|Monthly Tech-Tip |
How to apply inside and outside glazes to a pottery mug and get them to meet at a clean line at the rim.
Key phrases linking here: liner glazing, liner glazed, liner-glazed - Learn more
This is a technique of glazing pottery (as opposed to the choice of a safe glaze for the insides of functional pieces). Different glaze colors on the inside and outside meet in a clean line at the rim. The technique is common in commercial ware and requires precision to execute well.
The process of applying a liner glaze to a piece (by pouring), applying wax emulsion and terminating it at the rim, then immersing the outside of the piece into a dipping glaze to apply another color to the outside.
This technique enables the use of a liner glaze, in this case GA6-B. These are most valuable where the outer glaze is reactive (melt-mobile, crystallizing or heavily pigmented) and therefore potentially leachable. Not only are liner glazes less likely to leach but they are less likely to craze, this assures water tightness and eliminates any potential for bacteria growth in the cracks (especially if the body has porosity). Liner glazes are also less likely to stain and cutlery mark, adding to the durability of pieces. The straightness of the dividing line is affected by the degree to which the two glazes bleed into each other. Liner glazing also adds a decorative element to pieces. This technique is also practical where mug walls are thin and cannot absorb enough water to dry the glaze quickly after dipping or brushing.
Notice they have a liner glaze. The outside decoration has been done using wax resist and transfer techniques.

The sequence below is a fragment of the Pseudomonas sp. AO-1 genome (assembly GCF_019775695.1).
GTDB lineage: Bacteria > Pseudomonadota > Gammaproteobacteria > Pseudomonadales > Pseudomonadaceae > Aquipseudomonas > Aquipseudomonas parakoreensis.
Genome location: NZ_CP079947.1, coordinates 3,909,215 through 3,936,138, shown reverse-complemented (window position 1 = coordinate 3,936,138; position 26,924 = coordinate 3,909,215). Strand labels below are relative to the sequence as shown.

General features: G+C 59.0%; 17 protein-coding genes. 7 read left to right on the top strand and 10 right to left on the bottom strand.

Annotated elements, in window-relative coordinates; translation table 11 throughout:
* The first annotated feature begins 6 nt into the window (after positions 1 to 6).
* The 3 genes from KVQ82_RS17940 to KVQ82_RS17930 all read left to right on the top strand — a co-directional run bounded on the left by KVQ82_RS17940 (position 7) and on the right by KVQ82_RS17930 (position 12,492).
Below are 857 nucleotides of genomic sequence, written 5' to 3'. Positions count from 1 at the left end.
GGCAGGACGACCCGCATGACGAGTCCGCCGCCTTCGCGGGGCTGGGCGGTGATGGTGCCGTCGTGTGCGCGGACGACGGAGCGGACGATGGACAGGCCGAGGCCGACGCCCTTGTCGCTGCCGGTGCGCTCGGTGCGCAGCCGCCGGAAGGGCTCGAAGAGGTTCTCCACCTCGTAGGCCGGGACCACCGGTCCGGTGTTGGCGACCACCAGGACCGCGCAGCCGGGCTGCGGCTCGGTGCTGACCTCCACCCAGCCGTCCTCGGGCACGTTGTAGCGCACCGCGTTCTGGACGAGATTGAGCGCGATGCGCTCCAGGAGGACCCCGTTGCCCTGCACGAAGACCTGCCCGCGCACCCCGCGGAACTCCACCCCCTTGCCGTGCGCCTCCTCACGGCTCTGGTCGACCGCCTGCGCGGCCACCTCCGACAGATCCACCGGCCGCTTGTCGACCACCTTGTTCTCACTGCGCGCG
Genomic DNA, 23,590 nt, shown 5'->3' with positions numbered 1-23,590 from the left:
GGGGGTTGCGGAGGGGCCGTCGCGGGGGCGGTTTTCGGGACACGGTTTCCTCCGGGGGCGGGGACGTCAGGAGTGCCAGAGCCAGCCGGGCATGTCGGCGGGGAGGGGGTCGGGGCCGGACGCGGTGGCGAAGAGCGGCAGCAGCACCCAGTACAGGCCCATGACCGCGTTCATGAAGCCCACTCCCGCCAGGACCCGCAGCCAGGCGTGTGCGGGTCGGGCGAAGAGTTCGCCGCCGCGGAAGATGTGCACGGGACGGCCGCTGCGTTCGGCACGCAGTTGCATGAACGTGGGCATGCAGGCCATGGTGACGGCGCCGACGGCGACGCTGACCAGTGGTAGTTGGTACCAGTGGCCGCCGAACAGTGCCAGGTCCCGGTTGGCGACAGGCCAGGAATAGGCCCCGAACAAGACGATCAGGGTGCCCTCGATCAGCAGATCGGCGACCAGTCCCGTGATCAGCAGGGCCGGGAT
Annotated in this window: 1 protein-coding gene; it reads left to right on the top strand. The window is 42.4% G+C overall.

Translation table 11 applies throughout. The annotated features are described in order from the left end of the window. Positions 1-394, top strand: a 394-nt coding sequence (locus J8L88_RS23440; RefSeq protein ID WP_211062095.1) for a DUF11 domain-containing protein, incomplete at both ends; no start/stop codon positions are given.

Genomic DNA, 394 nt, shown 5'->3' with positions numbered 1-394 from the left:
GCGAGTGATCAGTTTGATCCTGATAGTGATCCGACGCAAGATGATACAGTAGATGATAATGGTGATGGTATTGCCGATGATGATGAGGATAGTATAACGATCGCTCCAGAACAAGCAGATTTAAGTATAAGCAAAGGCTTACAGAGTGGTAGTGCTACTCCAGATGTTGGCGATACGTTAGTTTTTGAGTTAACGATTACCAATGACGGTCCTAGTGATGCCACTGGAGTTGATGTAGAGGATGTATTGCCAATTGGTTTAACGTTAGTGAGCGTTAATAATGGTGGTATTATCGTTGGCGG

The white inner liner glaze (that wraps over the rim) was not removed after the wax was applied. The outer glaze thus overlays patches of it near the rim. The meeting line has been blurred and the other glaze has run downward and crawled somewhat revealing patches of the inner one.
With the proper technique of applying a liner glaze you can make the outside and inside ones meet in a straight line at the rim rather than just have one spill over the other.
The outer green glaze on these cone 6 porcelain mugs has a high melt fluidity. The liner glaze on the lower one, G2926B, is high gloss but not highly melt fluid. Notice that it forms a fairly crisp boundary with the outer glaze at the lip of the mug. The upper liner is G3806C, a fluid melt high gloss clear. The outer and inner glazes bleed together completely forming a very fuzzy boundary.
Liner-glazing is a very good way to assure that your ware has a durable and leach resistant surface. It also signals customers that you care about this.
|By Tony Hansen|
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